Record public sector layoffs slam Canada’s job market in July
NationalPost.com – FP/news/economy
13/08/09. Gordon Isfeld
Quick read: Unemployment rate: 7.2% (Previous month: 7.1)
Number unemployed: 1,380,300 (1,355,100)
Number working: 17,709,600 (17,749,000)
Youth (15-24 years) unemployment: 13.9% (13.8)
Men (25 plus) unemployment: 6.2% (6.2)
Women (25 plus) unemployment: 5.9% (5.6)
OTTAWA — Government policy penchants for reducing the size of the public sector have cut a major swath through Canada’s employment rolls.
In July alone, 74,000 fewer people received government pay cheques — most of them were working in the healthcare sector and social assistance programs.
When all the cuts and gains are tallied, the country lost a net total of 39,400 jobs last month— many of them belonging to chronically under-employed youths, but the vast majority were public servants,Statistics Canada said Friday.
The Harper government promised to save $5.2-billion in federal public administration costs over three years in an effort to balance the federal budget by 2015. Part of that plan included eliminating 19,200 jobs from the sector, or about 4.8% of the workforce.
And other levels of government have been cutting staff.
“Fiscal restraint, at both the federal and provincial level, has focused its eye on the civil service itself,” said Avery Shenfeld, chief economist at CIBC World Markets.
“But we often don’t get, especially at the federal level, a lot of detail on where exactly the numbers are going to come from in terms of savings.”
Last month’s surprisingly big drop in employment added to June’s downward trend, although far more significantly, and pointed to weaker overall economic growth than anticipated in the second quarter of this year.
The net loss of jobs in July — almost equally divided between full- and part-time positions — followed a decline of about 400 jobs in June, which came in stark contrast to a massive gain of 95,000 workers in May.
The unemployment rate rose to 7.2% in July from 7.1% the previous month, Statistics Canada.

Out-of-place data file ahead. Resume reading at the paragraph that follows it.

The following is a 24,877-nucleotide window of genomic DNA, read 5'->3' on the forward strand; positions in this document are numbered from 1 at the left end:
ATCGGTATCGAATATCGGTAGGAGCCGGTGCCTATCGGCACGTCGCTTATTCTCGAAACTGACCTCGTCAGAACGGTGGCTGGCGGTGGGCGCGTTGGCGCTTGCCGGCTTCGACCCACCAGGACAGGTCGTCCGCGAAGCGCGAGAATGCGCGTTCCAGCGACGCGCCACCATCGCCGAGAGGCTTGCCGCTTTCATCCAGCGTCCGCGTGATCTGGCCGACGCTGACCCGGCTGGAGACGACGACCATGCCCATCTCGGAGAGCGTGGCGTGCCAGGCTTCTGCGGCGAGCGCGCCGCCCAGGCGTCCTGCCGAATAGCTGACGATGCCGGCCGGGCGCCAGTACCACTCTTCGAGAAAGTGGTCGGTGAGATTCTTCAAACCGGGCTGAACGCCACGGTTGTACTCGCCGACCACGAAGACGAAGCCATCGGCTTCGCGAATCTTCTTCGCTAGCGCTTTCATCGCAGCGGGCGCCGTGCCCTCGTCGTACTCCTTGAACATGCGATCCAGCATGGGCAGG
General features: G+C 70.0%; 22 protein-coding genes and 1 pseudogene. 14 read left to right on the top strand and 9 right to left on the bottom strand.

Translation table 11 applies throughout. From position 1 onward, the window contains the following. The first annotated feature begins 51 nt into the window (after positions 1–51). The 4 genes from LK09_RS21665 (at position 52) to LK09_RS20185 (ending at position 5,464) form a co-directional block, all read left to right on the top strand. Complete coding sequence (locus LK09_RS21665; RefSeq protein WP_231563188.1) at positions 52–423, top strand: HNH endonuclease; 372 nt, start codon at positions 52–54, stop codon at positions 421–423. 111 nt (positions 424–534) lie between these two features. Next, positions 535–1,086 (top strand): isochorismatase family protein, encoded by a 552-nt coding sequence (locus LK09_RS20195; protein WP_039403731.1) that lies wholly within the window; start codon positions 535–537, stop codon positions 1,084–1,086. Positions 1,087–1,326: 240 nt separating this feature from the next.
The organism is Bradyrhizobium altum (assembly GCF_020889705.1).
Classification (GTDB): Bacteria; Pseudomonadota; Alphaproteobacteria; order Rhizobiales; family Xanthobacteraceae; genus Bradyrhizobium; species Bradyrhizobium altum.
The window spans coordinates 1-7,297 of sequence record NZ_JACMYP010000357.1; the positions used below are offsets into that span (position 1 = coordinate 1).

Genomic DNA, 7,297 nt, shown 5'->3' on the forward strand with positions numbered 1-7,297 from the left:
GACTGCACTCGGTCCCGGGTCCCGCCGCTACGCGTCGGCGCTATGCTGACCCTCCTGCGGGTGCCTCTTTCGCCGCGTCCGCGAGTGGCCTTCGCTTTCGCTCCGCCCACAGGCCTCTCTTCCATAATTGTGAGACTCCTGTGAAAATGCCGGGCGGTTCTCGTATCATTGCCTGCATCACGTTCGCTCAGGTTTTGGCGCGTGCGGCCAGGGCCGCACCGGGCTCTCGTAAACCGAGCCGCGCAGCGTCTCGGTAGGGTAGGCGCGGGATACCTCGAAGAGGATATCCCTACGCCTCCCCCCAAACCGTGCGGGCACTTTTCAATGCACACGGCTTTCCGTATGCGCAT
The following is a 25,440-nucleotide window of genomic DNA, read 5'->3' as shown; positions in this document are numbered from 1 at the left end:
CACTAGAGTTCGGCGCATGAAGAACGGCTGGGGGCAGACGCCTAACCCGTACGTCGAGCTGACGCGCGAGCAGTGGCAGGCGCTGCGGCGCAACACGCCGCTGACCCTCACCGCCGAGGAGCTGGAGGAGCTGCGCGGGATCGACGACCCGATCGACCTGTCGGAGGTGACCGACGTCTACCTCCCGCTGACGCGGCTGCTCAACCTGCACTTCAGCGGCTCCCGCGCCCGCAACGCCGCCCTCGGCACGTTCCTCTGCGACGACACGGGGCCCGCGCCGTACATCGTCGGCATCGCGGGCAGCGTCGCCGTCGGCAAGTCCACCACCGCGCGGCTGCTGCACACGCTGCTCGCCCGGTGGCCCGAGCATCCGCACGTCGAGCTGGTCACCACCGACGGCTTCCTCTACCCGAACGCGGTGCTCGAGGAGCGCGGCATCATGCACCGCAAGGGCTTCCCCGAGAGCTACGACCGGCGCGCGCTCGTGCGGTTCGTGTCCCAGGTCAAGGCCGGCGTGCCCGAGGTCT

“With the decrease, employment gains have averaged 11,000 per month over the six months, slower than the average of 27,000 observed during the preceding six-month period,” Statistics Canada said .
Economists had expected employment to rebound last month — by as much as 10,000 to 17,000 — and the jobless rate to remain steady.
“Volatile job numbers are another reminder that global economic challenges in Europe and elsewhere will continue to impact Canada,” Finance Minister Jim Flaherty said Friday.
Jimmy Jean, an economic strategist at Desjardins Capital Markets, said while most provinces showed declines, “Quebec stood out with a drop of 0.8% (down 30,400), the most important decline since May 2005, largely in health care (down 38,000).”
The widely unpredictable monthly reading of Canada’s labour force has added to uncertainty over the country’s growth prospects this year.
Gross domestic product grew at an annualized 2.5% in the first quarter of 2013, but that pace is expect to have slowed to between 1.4% and 1.7% during the April-to-June period, according economists’ estimates.
The Bank of Canada, in its quarterly Monetary Policy Report released in July, forecast growth of 1.8% this year. For both 2014 and 2015, it expects GDP to increase by 2.7%. The central bank is relying on a stronger US. economy to help underpin that growth through improved exports and investments.
Still, the current weak growth environment will likely keep the central bank handcuffed on interest-rate policy. Its trendsetting overnight lending rate has been at 1% since September 2010 and few analysts expect a hike in borrowing costs until at least late 2014.
In Friday’s report, Statistics Canada said youth employment fell by 45,600. “Employment declines were concentrated among youths aged 15 to 24, as a result of less hiring this July compared with previous Julys,” it said.
The loss of 74,000 public sector employees in July was the biggest decline since modern data collection began in 1976.
However, Statistics Canada analyst Vincent Ferrao said “it’s only one month of data” and too early to see a decline trend in the sector — which includes health care, social assistance and public administration.
The public health sector, in particular, “has been a pillar of strength, even during the recession.”
Meanwhile, private-sector jobs rose by 31,000 and the number of self-employed Canadian remained about the same.
Full-time jobs were down by 18,300 and part-time positions declined by 21,200.
The manufacturing sector gained 13,500 workers in July, while construction lost 6,100 positions.
“There were two big areas of decline. One was in actual public administration and there was also a decline in healthcare and social services — which tend to be public sector workers,” said CIBC’s Mr. Shenfeld.
“That second big drop is statistically suspect.” he said. ”We’re not suddenly emptying out the hospitals and the nursing homes of staff. It’s quite likely that just statistical noise.”
By the provinces
Canada’s national unemployment rate was 7.2% in July. Here’s what happened provincially (previous month in brackets):
— Newfoundland 11.4 (10.9)
— Prince Edward Island 11.8 (10.9)
— Nova Scotia 9.0 (9.0)
— New Brunswick 10.2 (11.2)
— Quebec 8.2 (7.9)
— Ontario 7.6 (7.5)
— Manitoba 5.5 (5.0)
— Saskatchewan 4.0 (3.7)
— Alberta 4.5 (5.0)
— British Columbia 6.7 (6.3)
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